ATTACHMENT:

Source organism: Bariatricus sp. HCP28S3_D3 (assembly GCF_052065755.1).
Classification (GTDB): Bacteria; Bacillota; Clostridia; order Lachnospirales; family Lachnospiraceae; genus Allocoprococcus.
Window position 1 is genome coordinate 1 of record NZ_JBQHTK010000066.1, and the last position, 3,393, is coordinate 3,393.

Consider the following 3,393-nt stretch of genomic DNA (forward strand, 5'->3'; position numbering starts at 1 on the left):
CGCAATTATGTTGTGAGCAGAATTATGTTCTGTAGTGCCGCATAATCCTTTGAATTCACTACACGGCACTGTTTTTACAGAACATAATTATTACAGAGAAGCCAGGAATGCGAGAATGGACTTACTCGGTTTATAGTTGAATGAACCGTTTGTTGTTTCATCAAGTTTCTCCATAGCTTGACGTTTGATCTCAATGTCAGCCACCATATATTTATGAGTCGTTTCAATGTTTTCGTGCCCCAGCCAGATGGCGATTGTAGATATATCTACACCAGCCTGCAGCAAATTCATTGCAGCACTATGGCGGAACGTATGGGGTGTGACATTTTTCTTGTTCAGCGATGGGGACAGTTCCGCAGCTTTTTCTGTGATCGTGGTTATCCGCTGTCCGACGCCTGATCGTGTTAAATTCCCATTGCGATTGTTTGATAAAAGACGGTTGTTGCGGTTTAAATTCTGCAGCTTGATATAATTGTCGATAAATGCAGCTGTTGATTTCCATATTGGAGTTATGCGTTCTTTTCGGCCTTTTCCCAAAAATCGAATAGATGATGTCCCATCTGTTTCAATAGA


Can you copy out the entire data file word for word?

Source organism: Bariatricus sp. HCP28S3_D3 (assembly GCF_052065755.1).
Classification (GTDB): Bacteria; Bacillota; Clostridia; order Lachnospirales; family Lachnospiraceae; genus Allocoprococcus.
Window position 1 is genome coordinate 1 of record NZ_JBQHTK010000066.1, and the last position, 3,393, is coordinate 3,393.

Consider the following 3,393-nt stretch of genomic DNA (forward strand, 5'->3'; position numbering starts at 1 on the left):
CGCAATTATGTTGTGAGCAGAATTATGTTCTGTAGTGCCGCATAATCCTTTGAATTCACTACACGGCACTGTTTTTACAGAACATAATTATTACAGAGAAGCCAGGAATGCGAGAATGGACTTACTCGGTTTATAGTTGAATGAACCGTTTGTTGTTTCATCAAGTTTCTCCATAGCTTGACGTTTGATCTCAATGTCAGCCACCATATATTTATGAGTCGTTTCAATGTTTTCGTGCCCCAGCCAGATGGCGATTGTAGATATATCTACACCAGCCTGCAGCAAATTCATTGCAGCACTATGGCGGAACGTATGGGGTGTGACATTTTTCTTGTTCAGCGATGGGGACAGTTCCGCAGCTTTTTCTGTGATCGTGGTTATCCGCTGTCCGACGCCTGATCGTGTTAAATTCCCATTGCGATTGTTTGATAAAAGACGGTTGTTGCGGTTTAAATTCTGCAGCTTGATATAATTGTCGATAAATGCAGCTGTTGATTTCCATATTGGAGTTATGCGTTCTTTTCGGCCTTTTCCCAAAAATCGAATAGATGATGTCCCATCTGTTTCAATAGA